Liar & Spy (Stead) - Book Reviews

Book Reviews
Stead has such a fine grasp on the alternately base and fanciful preoccupations of seventh graders that even the occasional forays into capital-­C Cuteness get a pass.... Stead handily succeeds in keeping all the mysteries going to the bitter end. And in each case, this non-young adult was genuinely surprised by the outcomes.
Lucinda Rosenfeld - New York Times Book Review


Georges has it pretty good, but then his best friend becomes a skater who hangs with the bullies who make Georges their target; his dad gets fired; his mom has to work extra shifts; and they have to sell their house. The new apartment does not measure up, until Georges sees a sign advertising the Spy Club. This leads him to Safer, who promises to train Georges to be a spy and enlists him to help scope out the building's possibly murderous man in black. Georges is unsure about being a spy, but is also unsure about how to deal with the bullies at school, whether the taste lab will determine he is, in fact, a geeksack, and, most importantly, whether Safer is really all he seems. Stead's vibrant, fully actualized characters—determined Georges; his earnest, hopeful father; the mysterious, damaged Safer; Dallas the jeering bully; enigmatic Bob English Who Draws—elevate this coming-of-age story from typical middle-school angst to a truly quirky, memorable piece. The seemingly insignificant minutiae of Georges' daily life—the anatomy of the tongue, escaped parrots, Ben Franklin's Rules for Spelling—achieve symbolic significance as they lead Georges to a place where he can face the looming loss he spends most of the novel avoiding. All the pieces come together in a magnificent twist at the end, reinforcing the message that all obstacles can be overcome. Young readers will see themselves in Georges's frustrations, and celebrate and be inspired by his victories over his tormentors—and himself.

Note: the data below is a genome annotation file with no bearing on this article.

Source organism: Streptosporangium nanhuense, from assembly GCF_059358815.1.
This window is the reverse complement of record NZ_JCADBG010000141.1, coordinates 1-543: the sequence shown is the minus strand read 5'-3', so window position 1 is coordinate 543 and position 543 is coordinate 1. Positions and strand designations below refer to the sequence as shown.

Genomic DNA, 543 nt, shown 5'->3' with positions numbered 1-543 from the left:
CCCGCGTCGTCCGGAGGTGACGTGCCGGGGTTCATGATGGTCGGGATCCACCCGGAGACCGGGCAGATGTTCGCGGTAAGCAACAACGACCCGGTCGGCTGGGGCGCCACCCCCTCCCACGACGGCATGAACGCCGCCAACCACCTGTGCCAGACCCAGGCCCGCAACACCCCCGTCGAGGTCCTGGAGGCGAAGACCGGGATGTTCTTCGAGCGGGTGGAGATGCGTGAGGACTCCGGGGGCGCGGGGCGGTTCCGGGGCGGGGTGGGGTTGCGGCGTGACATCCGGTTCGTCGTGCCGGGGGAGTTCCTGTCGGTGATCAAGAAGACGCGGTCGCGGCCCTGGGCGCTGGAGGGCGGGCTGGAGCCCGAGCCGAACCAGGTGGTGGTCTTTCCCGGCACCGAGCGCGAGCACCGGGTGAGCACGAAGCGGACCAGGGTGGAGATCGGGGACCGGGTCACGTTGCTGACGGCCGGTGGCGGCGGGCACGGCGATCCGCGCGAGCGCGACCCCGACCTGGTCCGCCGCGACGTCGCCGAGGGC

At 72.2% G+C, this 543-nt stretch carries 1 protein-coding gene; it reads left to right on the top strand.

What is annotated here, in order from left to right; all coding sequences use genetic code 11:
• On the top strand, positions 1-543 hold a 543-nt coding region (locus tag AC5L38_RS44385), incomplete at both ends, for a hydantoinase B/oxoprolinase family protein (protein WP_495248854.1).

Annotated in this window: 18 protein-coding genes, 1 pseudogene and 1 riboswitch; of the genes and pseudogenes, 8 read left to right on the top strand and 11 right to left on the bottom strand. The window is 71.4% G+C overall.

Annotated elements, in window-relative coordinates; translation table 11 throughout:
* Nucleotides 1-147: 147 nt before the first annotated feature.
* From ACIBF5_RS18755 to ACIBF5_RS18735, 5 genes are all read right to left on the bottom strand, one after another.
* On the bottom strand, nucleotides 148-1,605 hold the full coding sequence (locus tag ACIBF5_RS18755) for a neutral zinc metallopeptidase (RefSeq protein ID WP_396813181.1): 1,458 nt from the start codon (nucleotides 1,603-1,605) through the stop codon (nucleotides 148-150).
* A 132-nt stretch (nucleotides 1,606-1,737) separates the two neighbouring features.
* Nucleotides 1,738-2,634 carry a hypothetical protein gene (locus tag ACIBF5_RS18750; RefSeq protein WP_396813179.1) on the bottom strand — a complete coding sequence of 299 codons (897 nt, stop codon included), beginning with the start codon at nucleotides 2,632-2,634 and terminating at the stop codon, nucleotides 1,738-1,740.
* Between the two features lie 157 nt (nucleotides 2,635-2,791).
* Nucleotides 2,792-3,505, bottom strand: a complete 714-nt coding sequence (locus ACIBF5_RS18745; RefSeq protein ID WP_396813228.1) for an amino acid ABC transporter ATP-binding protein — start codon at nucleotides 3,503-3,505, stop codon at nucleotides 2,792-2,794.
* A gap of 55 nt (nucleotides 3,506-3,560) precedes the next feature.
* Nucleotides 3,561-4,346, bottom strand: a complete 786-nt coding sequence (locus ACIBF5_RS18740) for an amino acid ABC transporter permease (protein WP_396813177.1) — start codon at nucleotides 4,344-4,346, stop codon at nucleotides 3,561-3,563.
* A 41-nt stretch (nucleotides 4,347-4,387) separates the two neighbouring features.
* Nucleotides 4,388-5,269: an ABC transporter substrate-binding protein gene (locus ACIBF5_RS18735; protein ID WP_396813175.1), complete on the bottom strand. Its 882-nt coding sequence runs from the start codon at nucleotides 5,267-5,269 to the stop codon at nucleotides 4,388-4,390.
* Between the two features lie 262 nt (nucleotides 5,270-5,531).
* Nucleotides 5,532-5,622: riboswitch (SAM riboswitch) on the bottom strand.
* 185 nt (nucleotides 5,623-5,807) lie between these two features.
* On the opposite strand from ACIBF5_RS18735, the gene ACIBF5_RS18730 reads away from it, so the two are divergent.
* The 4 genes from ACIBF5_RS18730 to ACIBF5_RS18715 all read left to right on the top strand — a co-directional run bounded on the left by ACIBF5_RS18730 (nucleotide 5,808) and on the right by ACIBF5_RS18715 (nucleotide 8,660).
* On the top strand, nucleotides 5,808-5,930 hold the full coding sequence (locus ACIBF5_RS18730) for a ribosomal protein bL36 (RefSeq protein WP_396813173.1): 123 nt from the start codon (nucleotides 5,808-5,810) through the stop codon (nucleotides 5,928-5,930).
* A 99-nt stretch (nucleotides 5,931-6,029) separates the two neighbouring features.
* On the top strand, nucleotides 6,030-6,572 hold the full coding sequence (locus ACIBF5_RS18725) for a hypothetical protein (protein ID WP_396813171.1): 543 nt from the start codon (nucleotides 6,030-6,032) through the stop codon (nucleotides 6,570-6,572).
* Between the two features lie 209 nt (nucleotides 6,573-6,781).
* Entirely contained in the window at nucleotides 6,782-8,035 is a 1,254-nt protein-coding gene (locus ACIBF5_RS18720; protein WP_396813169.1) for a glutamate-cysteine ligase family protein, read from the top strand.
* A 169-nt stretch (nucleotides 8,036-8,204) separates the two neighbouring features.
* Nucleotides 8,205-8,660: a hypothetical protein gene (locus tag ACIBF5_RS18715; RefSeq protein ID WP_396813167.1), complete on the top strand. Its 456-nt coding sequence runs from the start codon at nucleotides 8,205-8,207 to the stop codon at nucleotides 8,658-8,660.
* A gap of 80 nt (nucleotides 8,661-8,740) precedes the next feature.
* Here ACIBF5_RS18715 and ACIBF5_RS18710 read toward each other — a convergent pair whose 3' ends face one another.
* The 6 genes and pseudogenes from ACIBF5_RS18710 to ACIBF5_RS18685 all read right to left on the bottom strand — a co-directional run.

VOYA


Seventh grade is not going well for Georges, the only child of an out-of-work Brooklyn architect and a nurse who named him after her favorite painter, pointillist Georges Seurat. Although Georges's mother has taken on double shifts to bring in extra income, the family has had to sell their house and move into an apartment. At school, former best friend Jason, who has started dressing like the skateboarder he isn't, now stands idly by while bullies harass Georges. Newbery Medalist Stead (When You Reach Me) expertly balances Georges's blue period with the introduction of the new neighbors: amateur spy Safer, and his younger sister, Candy, whose parents (in one of many hilarious details) let the kids name themselves. As homeschooled siblings, they offer refreshing perspectives on the ridiculousness of what goes on at Georges's school, including a forthcoming science unit on taste buds that the kids believe forecasts one's destiny. Safer recruits Georges to investigate and observe—using the lobbycam to track a mysterious tenant and binoculars to monitor a nest of wild green parrots—but the biggest secrets are the ones these two sensitive boys have buried in their hearts. Stead has a talent for introducing curriculum-ready topics in the most accessible ways imaginable, e.g., Seurat's painting methods become a persuasive metaphor for what Georges is going through and how he can survive it. Chock-full of fascinating characters and intelligent questions, this is as close to perfect as middle-grade novels come.
Publishers Weekly


The ending twists readers’ entire perception of the events and creates a brilliant conclusion to an insightful novel.
School Library Journal


A seventh-grade boy who is coping with social and economic issues moves into a new apartment building, where he makes friends with an over-imaginative home-schooled boy and his eccentric family. Social rules are meant to be broken is the theme of this big-hearted, delightfully quirky tale, and in keeping with that, Stead creates a world where nothing is as it seems.... It would be unfair to give anything away, but suffice it to say that Georges resolves his various issues in a way that's both ingenious and organic to the story. Original and winning.
Kirkus Reviews

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